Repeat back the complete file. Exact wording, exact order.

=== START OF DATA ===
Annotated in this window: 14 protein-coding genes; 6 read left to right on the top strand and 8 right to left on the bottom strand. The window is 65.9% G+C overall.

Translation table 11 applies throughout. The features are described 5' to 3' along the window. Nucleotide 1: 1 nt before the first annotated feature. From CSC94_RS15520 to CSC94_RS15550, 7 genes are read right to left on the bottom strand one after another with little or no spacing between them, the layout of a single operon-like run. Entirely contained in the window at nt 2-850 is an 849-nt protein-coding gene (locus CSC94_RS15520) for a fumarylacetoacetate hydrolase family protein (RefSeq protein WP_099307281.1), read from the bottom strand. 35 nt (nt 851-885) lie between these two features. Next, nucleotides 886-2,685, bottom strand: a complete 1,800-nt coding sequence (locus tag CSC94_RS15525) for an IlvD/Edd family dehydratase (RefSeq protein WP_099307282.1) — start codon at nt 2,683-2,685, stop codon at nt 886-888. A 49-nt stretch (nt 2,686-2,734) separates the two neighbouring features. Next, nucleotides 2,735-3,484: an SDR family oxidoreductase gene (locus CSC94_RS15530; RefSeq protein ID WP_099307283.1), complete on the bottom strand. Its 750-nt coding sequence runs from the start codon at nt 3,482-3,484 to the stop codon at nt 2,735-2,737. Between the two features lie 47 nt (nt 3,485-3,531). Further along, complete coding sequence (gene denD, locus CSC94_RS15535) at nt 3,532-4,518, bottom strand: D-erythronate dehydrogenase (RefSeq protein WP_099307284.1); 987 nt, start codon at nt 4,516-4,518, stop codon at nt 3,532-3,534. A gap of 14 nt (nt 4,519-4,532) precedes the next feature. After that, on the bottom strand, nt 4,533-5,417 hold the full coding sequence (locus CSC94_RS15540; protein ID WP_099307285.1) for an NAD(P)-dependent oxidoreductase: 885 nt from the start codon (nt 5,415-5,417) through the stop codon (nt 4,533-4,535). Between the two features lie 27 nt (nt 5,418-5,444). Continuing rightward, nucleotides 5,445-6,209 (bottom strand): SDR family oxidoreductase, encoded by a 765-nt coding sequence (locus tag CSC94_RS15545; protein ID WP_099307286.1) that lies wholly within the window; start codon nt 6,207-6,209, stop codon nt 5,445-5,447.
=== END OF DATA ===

Annotated in this window: 14 protein-coding genes; 6 read left to right on the top strand and 8 right to left on the bottom strand. The window is 65.9% G+C overall.

Translation table 11 applies throughout. The features are described 5' to 3' along the window. Nucleotide 1: 1 nt before the first annotated feature. From CSC94_RS15520 to CSC94_RS15550, 7 genes are read right to left on the bottom strand one after another with little or no spacing between them, the layout of a single operon-like run. Entirely contained in the window at nt 2-850 is an 849-nt protein-coding gene (locus CSC94_RS15520) for a fumarylacetoacetate hydrolase family protein (RefSeq protein WP_099307281.1), read from the bottom strand. 35 nt (nt 851-885) lie between these two features. Next, nucleotides 886-2,685, bottom strand: a complete 1,800-nt coding sequence (locus tag CSC94_RS15525) for an IlvD/Edd family dehydratase (RefSeq protein WP_099307282.1) — start codon at nt 2,683-2,685, stop codon at nt 886-888. A 49-nt stretch (nt 2,686-2,734) separates the two neighbouring features. Next, nucleotides 2,735-3,484: an SDR family oxidoreductase gene (locus CSC94_RS15530; RefSeq protein ID WP_099307283.1), complete on the bottom strand. Its 750-nt coding sequence runs from the start codon at nt 3,482-3,484 to the stop codon at nt 2,735-2,737. Between the two features lie 47 nt (nt 3,485-3,531). Further along, complete coding sequence (gene denD, locus CSC94_RS15535) at nt 3,532-4,518, bottom strand: D-erythronate dehydrogenase (RefSeq protein WP_099307284.1); 987 nt, start codon at nt 4,516-4,518, stop codon at nt 3,532-3,534. A gap of 14 nt (nt 4,519-4,532) precedes the next feature. After that, on the bottom strand, nt 4,533-5,417 hold the full coding sequence (locus CSC94_RS15540; protein ID WP_099307285.1) for an NAD(P)-dependent oxidoreductase: 885 nt from the start codon (nt 5,415-5,417) through the stop codon (nt 4,533-4,535). Between the two features lie 27 nt (nt 5,418-5,444). Continuing rightward, nucleotides 5,445-6,209 (bottom strand): SDR family oxidoreductase, encoded by a 765-nt coding sequence (locus tag CSC94_RS15545; protein ID WP_099307286.1) that lies wholly within the window; start codon nt 6,207-6,209, stop codon nt 5,445-5,447.